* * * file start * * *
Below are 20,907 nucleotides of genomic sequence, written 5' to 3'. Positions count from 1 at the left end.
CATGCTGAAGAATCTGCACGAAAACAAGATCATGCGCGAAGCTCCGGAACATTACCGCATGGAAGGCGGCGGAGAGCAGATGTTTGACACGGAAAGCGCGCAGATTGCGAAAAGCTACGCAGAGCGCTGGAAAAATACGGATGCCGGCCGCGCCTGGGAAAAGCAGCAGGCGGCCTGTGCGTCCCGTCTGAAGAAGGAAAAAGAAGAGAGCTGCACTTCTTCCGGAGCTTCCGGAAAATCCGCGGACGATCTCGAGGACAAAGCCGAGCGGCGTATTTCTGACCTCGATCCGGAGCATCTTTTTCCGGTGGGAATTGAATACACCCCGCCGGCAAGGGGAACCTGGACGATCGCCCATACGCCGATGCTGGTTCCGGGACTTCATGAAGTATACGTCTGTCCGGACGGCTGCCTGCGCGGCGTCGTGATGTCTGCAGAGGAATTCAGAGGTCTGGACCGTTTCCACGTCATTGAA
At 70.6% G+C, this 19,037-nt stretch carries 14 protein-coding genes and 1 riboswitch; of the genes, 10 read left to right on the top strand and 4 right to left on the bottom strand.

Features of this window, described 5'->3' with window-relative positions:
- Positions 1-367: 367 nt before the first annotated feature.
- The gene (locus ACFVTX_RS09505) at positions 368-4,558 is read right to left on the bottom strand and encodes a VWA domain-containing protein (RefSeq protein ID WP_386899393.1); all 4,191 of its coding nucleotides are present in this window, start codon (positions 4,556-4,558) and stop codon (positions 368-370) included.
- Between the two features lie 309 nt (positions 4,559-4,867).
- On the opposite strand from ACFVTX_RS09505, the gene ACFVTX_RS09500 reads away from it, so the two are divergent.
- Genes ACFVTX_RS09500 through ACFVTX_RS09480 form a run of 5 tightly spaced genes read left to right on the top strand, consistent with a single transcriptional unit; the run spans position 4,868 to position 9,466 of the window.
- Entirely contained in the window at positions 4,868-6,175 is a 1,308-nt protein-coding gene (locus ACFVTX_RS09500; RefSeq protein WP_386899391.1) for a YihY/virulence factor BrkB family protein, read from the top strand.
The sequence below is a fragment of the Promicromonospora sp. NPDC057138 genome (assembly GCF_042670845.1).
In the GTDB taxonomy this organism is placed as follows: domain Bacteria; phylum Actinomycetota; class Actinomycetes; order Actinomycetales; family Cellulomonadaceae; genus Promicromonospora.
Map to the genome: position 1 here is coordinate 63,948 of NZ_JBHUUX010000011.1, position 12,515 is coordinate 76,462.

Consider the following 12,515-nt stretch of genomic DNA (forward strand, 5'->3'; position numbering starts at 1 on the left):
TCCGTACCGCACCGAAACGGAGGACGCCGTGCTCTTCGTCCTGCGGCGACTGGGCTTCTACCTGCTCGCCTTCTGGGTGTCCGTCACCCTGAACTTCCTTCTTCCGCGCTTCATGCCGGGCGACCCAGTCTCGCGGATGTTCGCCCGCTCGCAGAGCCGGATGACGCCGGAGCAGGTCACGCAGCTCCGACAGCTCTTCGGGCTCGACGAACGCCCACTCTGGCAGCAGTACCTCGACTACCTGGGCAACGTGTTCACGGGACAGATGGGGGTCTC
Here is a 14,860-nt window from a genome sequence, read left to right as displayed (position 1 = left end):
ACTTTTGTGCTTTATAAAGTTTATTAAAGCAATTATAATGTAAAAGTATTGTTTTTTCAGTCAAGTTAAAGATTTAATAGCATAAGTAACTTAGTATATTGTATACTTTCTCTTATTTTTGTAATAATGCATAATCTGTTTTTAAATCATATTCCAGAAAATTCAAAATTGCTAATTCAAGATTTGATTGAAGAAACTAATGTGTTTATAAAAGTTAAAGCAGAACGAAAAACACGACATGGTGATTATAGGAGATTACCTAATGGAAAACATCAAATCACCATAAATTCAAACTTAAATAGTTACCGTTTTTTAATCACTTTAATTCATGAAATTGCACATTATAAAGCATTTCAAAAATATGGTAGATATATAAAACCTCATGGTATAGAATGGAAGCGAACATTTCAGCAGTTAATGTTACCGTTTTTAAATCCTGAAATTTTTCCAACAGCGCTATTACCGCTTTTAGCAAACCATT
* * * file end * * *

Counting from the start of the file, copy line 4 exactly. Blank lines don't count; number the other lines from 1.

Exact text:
Features of this window, described 5'->3' with window-relative positions: